Research on tumor therapy with oxygen ions: GSI doctoral candidate is honored
Clinical and radiobiological studies for tumor therapy with heavy ions began at GSI over 20 years ago. Today the objective of such research at GSI and FAIR is to continue improving this successful therapy and to use it in increasingly customized ways in medical applications. One of the researchers with this objective is Dr. Olga Sokol, a scientist in the Biophysics Department at GSI. One of the focuses of her research is the use of oxygen ions in tumor treatment. This was the main thrust of her doctoral dissertation, for which she was recently honored with the Giersch Award for outstanding doctoral dissertations in 2018.
Ion beam therapy is a rapidly developing branch of tumor therapy. Because ions release the largest proportion of their energy at the end of their range, they are good candidates for the effective treatment of deep-seated tumors. In addition, they make it possible to efficiently spare the healthy tissue surrounding the tumor. The tumor therapy with accelerated carbon ions that was developed at GSI is now being used in clinical procedures on a broad scale at institutions including the Heidelberg Ion-Beam Therapy Center (HIT). In current research, scientists are looking to find out which kinds of heavy ions — such as carbon, oxygen or helium ions — are the most effective for specific tumor diseases. For some types of tumors the most effective ions have already been clearly demonstrated; for others, further physical and radiobiological studies are necessary.
This is the area where Sokol is doing her research. Her dissertation, “Oxygen ions as a single and combined modality in radiotherapy,” at the Physics Department of Technische Universität Darmstadt was based on an experimental investigation of the relevant properties of oxygen (16O) ions and an analysis of the possibility of introducing them into clinical practice mainly for the treatment of hypoxic tumors. Many tumors have a poor blood supply and therefore have an oxygen concentration that is lower than normal — a condition known as hypoxia. As a result of their lack of oxygen, these tumors respond poorly to radiotherapy and chemotherapy as well as being predisposed to metastases. In such cases, treatment with oxygen ions could bring progress, due to their specific physical properties, namely an increased linear energy transfer. Sokol’s dissertation presents the first comprehensive description and experimental characterization of oxygen-16 ions from the standpoints of physics and radiation biology, as well as the subsequent treatment planning studies. She carried out this work at GSI and HIT.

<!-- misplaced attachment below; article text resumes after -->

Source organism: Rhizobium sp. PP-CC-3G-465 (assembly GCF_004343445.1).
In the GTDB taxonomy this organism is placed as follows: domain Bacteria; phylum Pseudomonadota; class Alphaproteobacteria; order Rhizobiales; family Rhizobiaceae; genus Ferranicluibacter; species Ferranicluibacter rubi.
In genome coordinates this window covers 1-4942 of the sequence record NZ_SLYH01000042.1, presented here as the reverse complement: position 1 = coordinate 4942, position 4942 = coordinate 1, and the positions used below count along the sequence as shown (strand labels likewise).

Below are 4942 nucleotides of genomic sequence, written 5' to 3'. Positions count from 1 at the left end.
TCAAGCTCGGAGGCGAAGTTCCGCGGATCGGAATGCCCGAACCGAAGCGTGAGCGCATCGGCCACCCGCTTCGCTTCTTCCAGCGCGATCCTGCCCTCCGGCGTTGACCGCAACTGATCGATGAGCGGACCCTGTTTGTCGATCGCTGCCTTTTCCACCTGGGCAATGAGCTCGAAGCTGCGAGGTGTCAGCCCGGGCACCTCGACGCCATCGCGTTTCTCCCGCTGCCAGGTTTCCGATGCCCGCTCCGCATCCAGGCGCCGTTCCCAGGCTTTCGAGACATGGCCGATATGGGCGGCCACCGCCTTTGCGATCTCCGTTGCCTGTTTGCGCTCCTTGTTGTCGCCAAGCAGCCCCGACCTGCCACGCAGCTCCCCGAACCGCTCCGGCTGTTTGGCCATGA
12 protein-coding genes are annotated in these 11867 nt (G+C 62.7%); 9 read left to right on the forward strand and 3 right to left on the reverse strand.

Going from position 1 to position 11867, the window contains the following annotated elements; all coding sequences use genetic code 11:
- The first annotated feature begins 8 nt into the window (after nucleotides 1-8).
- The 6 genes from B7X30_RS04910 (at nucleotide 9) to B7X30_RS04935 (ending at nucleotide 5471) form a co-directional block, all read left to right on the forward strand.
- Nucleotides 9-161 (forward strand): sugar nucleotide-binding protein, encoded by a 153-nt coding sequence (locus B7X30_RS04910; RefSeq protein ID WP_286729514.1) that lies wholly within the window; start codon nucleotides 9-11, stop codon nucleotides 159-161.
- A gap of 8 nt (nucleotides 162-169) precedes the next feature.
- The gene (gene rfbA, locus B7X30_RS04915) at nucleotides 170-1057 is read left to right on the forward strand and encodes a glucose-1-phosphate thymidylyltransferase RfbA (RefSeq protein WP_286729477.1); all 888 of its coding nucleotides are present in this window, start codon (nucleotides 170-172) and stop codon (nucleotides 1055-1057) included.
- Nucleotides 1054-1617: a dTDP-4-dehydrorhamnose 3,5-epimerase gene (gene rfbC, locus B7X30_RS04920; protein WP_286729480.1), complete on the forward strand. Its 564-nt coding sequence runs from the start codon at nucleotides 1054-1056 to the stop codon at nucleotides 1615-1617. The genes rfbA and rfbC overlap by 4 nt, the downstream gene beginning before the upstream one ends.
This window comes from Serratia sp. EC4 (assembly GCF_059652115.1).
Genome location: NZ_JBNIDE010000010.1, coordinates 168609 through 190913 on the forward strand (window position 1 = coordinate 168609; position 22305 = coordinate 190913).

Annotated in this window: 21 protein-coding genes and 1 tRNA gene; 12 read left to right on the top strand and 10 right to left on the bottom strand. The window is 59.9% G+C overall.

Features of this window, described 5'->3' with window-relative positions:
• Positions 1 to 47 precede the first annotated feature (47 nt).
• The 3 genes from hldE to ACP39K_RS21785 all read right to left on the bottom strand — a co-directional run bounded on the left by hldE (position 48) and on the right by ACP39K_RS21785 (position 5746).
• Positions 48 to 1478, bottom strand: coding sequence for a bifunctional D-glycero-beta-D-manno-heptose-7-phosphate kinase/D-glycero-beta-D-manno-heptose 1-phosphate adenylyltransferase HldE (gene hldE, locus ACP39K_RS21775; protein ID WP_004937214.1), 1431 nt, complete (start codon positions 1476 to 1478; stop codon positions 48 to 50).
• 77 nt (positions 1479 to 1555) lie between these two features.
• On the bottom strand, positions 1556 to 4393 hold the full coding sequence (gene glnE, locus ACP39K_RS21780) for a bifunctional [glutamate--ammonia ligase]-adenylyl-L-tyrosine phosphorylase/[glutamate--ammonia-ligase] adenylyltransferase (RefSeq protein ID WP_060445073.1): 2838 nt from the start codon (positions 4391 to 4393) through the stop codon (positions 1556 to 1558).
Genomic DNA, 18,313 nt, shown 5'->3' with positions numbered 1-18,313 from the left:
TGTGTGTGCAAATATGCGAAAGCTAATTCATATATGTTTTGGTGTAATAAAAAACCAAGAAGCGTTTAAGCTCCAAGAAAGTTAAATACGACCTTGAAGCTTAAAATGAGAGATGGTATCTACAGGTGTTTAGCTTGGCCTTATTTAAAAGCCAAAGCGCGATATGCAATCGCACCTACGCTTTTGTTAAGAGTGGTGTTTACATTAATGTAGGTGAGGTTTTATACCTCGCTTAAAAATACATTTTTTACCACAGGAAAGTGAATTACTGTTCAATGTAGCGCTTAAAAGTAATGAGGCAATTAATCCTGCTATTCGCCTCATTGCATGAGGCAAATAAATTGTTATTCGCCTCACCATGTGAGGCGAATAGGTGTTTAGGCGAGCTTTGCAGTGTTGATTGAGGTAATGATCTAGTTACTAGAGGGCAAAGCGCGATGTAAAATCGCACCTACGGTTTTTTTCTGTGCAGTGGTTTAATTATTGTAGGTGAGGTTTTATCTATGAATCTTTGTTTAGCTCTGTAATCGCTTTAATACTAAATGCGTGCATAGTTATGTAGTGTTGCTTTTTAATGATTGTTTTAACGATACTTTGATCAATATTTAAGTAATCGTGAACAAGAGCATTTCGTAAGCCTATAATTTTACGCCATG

Sokol was able to provide the first experimental demonstration that oxygen ions could be more effective than carbon ions in treatments of certain cases of hypoxic tumors. Her comparison of radiotherapy plans with oxygen and with lighter ion beams showed that the use of oxygen ions for hypoxic tumors resulted in optimally uniform target recognition and also in certain cases might lead to the reduction of the radiation damage to normal tissue and critical organs. The recommended use of a tumor therapy with oxygen ions could thus improve therapeutic success for some cases of hypoxic tumors. Dr. Sokol’s dissertation was supported and assessed by Professor Marco Durante, Director of the Biophysics Department at GSI, and Professor Thomas Aumann, head of the Nuclear Reactions Research Division at GSI. (BP)